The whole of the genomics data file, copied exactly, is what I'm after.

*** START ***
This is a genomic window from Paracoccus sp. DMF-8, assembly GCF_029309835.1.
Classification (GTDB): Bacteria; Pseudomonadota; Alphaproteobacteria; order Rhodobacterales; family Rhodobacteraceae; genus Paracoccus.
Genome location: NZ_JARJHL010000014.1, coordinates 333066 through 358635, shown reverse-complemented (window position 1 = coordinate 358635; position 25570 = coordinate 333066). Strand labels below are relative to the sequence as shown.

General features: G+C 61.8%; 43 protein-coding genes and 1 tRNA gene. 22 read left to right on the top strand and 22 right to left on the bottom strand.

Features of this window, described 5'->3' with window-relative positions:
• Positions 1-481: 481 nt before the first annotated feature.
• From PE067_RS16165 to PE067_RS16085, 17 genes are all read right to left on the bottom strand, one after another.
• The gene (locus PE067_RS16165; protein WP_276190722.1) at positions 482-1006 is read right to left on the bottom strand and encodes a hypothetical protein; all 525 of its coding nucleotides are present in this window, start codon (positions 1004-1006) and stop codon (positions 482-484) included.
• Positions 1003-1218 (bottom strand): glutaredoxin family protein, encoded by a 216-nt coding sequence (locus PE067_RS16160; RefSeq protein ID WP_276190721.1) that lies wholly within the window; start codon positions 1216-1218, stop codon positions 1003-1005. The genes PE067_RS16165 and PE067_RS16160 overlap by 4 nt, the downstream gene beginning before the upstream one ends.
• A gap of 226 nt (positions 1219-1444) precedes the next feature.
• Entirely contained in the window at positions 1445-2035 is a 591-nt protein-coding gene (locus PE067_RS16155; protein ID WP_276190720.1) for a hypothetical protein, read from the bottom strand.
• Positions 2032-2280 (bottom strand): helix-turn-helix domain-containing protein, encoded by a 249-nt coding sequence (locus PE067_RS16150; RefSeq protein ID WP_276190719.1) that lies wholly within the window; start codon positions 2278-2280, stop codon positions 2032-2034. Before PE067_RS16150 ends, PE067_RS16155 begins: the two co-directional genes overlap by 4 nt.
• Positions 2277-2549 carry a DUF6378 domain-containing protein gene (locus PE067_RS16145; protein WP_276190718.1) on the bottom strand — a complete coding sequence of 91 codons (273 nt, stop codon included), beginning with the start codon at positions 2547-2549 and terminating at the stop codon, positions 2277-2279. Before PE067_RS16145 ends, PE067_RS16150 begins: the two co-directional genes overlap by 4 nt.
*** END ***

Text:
This is a genomic window from Paracoccus sp. DMF-8, assembly GCF_029309835.1.
Classification (GTDB): Bacteria; Pseudomonadota; Alphaproteobacteria; order Rhodobacterales; family Rhodobacteraceae; genus Paracoccus.
Genome location: NZ_JARJHL010000014.1, coordinates 333066 through 358635, shown reverse-complemented (window position 1 = coordinate 358635; position 25570 = coordinate 333066). Strand labels below are relative to the sequence as shown.

General features: G+C 61.8%; 43 protein-coding genes and 1 tRNA gene. 22 read left to right on the top strand and 22 right to left on the bottom strand.

Features of this window, described 5'->3' with window-relative positions:
• Positions 1-481: 481 nt before the first annotated feature.
• From PE067_RS16165 to PE067_RS16085, 17 genes are all read right to left on the bottom strand, one after another.
• The gene (locus PE067_RS16165; protein WP_276190722.1) at positions 482-1006 is read right to left on the bottom strand and encodes a hypothetical protein; all 525 of its coding nucleotides are present in this window, start codon (positions 1004-1006) and stop codon (positions 482-484) included.
• Positions 1003-1218 (bottom strand): glutaredoxin family protein, encoded by a 216-nt coding sequence (locus PE067_RS16160; RefSeq protein ID WP_276190721.1) that lies wholly within the window; start codon positions 1216-1218, stop codon positions 1003-1005. The genes PE067_RS16165 and PE067_RS16160 overlap by 4 nt, the downstream gene beginning before the upstream one ends.
• A gap of 226 nt (positions 1219-1444) precedes the next feature.
• Entirely contained in the window at positions 1445-2035 is a 591-nt protein-coding gene (locus PE067_RS16155; protein ID WP_276190720.1) for a hypothetical protein, read from the bottom strand.
• Positions 2032-2280 (bottom strand): helix-turn-helix domain-containing protein, encoded by a 249-nt coding sequence (locus PE067_RS16150; RefSeq protein ID WP_276190719.1) that lies wholly within the window; start codon positions 2278-2280, stop codon positions 2032-2034. Before PE067_RS16150 ends, PE067_RS16155 begins: the two co-directional genes overlap by 4 nt.
• Positions 2277-2549 carry a DUF6378 domain-containing protein gene (locus PE067_RS16145; protein WP_276190718.1) on the bottom strand — a complete coding sequence of 91 codons (273 nt, stop codon included), beginning with the start codon at positions 2547-2549 and terminating at the stop codon, positions 2277-2279. Before PE067_RS16145 ends, PE067_RS16150 begins: the two co-directional genes overlap by 4 nt.